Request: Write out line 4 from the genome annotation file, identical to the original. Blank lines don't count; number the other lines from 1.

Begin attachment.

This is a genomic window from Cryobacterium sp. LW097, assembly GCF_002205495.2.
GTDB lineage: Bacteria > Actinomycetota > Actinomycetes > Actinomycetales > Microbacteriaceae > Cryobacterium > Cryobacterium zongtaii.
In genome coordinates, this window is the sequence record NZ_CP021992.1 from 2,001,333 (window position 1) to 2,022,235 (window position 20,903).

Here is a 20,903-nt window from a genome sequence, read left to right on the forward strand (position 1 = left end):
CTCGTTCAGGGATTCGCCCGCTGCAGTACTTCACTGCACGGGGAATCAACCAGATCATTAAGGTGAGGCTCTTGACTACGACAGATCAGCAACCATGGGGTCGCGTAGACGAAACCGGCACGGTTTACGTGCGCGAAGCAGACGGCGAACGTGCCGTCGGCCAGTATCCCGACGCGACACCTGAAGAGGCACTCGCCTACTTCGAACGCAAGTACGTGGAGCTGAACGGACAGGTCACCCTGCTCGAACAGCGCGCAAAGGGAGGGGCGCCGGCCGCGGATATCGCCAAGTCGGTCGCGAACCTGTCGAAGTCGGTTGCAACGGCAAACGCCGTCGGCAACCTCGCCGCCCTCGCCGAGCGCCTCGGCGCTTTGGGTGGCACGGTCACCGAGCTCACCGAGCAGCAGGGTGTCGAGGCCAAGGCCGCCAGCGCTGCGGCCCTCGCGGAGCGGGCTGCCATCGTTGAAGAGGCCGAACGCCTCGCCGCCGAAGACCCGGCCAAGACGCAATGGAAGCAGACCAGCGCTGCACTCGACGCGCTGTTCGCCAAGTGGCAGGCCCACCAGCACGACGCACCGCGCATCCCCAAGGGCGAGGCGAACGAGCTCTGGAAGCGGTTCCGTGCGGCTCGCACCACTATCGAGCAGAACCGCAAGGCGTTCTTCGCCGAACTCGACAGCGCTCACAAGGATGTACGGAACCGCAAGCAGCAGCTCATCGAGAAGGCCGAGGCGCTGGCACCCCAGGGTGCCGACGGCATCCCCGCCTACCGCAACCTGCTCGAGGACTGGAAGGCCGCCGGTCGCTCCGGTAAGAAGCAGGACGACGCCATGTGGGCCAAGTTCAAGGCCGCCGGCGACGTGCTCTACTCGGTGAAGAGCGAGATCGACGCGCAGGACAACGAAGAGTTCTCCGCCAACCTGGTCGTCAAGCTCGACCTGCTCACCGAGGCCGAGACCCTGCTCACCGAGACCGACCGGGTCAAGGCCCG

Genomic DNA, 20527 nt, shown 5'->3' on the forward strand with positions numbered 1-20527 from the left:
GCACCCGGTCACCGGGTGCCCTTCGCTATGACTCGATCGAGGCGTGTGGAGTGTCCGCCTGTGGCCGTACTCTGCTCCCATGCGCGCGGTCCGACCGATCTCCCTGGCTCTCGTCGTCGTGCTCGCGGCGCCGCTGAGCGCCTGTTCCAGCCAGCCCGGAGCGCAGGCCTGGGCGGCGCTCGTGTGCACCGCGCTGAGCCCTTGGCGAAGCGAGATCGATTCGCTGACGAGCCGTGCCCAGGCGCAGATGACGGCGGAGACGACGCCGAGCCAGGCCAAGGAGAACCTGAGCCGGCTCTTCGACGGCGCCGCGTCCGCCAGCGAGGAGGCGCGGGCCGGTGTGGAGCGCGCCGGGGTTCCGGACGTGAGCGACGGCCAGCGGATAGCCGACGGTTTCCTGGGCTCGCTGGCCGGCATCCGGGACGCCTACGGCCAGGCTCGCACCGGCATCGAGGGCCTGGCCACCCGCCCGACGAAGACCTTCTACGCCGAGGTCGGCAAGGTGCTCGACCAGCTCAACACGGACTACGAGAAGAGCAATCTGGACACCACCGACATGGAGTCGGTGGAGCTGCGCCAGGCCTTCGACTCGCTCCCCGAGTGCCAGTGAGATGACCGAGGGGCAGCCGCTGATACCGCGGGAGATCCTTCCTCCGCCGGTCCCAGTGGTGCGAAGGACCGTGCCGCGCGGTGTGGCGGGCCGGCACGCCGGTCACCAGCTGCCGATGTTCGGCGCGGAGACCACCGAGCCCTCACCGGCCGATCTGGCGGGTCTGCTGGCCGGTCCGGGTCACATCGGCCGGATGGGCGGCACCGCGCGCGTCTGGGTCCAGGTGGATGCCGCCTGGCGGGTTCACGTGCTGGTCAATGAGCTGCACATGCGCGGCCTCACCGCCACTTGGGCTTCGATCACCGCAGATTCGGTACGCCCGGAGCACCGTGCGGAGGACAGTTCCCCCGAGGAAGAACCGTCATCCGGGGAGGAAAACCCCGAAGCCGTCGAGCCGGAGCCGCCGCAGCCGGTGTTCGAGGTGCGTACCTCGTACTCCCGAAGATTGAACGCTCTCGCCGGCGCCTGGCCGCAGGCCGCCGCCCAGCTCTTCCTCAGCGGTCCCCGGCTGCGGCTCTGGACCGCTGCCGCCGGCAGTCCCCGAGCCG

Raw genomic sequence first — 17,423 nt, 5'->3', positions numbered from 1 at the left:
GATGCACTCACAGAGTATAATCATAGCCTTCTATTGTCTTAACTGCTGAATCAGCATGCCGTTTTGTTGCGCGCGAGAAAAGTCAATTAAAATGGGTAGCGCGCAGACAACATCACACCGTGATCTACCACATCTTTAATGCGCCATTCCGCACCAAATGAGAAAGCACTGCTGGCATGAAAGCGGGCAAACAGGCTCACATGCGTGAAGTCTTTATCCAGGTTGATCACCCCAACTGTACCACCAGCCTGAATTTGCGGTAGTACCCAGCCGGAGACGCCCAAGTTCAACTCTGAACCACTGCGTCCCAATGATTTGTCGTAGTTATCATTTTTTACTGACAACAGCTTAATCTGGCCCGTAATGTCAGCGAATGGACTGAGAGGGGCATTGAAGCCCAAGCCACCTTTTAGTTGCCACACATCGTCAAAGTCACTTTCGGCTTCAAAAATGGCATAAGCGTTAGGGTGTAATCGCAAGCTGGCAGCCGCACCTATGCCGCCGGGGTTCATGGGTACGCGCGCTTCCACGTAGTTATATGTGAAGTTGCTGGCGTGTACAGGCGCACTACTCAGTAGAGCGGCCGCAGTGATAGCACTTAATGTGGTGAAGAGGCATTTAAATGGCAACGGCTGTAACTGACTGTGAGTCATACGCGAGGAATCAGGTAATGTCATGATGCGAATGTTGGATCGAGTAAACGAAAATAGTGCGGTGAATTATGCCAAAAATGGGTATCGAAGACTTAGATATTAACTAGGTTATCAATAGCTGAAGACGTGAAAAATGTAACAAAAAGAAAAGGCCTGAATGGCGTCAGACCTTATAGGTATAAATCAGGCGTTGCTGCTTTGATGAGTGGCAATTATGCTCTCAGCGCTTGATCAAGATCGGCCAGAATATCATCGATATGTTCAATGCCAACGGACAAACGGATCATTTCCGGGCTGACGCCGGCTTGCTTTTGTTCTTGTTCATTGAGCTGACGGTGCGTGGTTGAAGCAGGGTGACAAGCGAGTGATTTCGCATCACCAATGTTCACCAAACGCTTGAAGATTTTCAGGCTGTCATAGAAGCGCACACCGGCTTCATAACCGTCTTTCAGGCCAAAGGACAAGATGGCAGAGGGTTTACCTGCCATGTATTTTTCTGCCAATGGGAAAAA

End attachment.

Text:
Here is a 20,903-nt window from a genome sequence, read left to right on the forward strand (position 1 = left end):